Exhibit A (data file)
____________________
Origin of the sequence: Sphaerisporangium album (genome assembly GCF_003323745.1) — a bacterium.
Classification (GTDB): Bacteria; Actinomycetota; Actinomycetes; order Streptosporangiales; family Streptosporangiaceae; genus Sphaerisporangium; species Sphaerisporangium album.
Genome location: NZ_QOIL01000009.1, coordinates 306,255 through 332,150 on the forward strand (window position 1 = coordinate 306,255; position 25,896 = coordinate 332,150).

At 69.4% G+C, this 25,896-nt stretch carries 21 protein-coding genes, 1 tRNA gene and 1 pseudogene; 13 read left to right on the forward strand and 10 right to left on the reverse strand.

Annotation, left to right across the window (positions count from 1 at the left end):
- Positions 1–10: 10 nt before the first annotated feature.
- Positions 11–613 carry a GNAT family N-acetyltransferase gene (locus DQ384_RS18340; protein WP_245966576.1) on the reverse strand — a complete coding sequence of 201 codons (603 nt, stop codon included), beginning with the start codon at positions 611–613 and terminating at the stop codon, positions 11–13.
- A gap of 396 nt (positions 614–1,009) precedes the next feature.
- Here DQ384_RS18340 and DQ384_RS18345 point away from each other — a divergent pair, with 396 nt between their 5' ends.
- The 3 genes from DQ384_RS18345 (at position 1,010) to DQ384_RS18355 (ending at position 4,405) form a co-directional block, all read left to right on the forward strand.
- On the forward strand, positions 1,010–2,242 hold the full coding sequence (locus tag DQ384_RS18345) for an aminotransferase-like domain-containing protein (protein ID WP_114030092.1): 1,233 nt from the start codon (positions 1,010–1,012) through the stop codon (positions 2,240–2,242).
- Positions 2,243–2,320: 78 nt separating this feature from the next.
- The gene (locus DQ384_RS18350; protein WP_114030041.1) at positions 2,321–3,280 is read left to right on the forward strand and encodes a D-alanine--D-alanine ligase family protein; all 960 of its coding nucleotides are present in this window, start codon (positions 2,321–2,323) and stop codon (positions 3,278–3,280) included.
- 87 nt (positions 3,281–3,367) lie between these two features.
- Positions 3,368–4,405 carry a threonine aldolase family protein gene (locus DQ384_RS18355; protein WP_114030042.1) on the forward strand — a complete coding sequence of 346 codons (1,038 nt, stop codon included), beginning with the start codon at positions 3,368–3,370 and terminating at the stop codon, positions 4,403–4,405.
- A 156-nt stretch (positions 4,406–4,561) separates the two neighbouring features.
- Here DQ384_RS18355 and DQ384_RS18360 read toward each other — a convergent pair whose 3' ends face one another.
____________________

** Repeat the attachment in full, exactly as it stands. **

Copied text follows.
Origin of the sequence: Sphaerisporangium album (genome assembly GCF_003323745.1) — a bacterium.
Classification (GTDB): Bacteria; Actinomycetota; Actinomycetes; order Streptosporangiales; family Streptosporangiaceae; genus Sphaerisporangium; species Sphaerisporangium album.
Genome location: NZ_QOIL01000009.1, coordinates 306,255 through 332,150 on the forward strand (window position 1 = coordinate 306,255; position 25,896 = coordinate 332,150).

At 69.4% G+C, this 25,896-nt stretch carries 21 protein-coding genes, 1 tRNA gene and 1 pseudogene; 13 read left to right on the forward strand and 10 right to left on the reverse strand.

Annotation, left to right across the window (positions count from 1 at the left end):
- Positions 1–10: 10 nt before the first annotated feature.
- Positions 11–613 carry a GNAT family N-acetyltransferase gene (locus DQ384_RS18340; protein WP_245966576.1) on the reverse strand — a complete coding sequence of 201 codons (603 nt, stop codon included), beginning with the start codon at positions 611–613 and terminating at the stop codon, positions 11–13.
- A gap of 396 nt (positions 614–1,009) precedes the next feature.
- Here DQ384_RS18340 and DQ384_RS18345 point away from each other — a divergent pair, with 396 nt between their 5' ends.
- The 3 genes from DQ384_RS18345 (at position 1,010) to DQ384_RS18355 (ending at position 4,405) form a co-directional block, all read left to right on the forward strand.
- On the forward strand, positions 1,010–2,242 hold the full coding sequence (locus tag DQ384_RS18345) for an aminotransferase-like domain-containing protein (protein ID WP_114030092.1): 1,233 nt from the start codon (positions 1,010–1,012) through the stop codon (positions 2,240–2,242).
- Positions 2,243–2,320: 78 nt separating this feature from the next.
- The gene (locus DQ384_RS18350; protein WP_114030041.1) at positions 2,321–3,280 is read left to right on the forward strand and encodes a D-alanine--D-alanine ligase family protein; all 960 of its coding nucleotides are present in this window, start codon (positions 2,321–2,323) and stop codon (positions 3,278–3,280) included.
- 87 nt (positions 3,281–3,367) lie between these two features.
- Positions 3,368–4,405 carry a threonine aldolase family protein gene (locus DQ384_RS18355; protein WP_114030042.1) on the forward strand — a complete coding sequence of 346 codons (1,038 nt, stop codon included), beginning with the start codon at positions 3,368–3,370 and terminating at the stop codon, positions 4,403–4,405.
- A 156-nt stretch (positions 4,406–4,561) separates the two neighbouring features.
- Here DQ384_RS18355 and DQ384_RS18360 read toward each other — a convergent pair whose 3' ends face one another.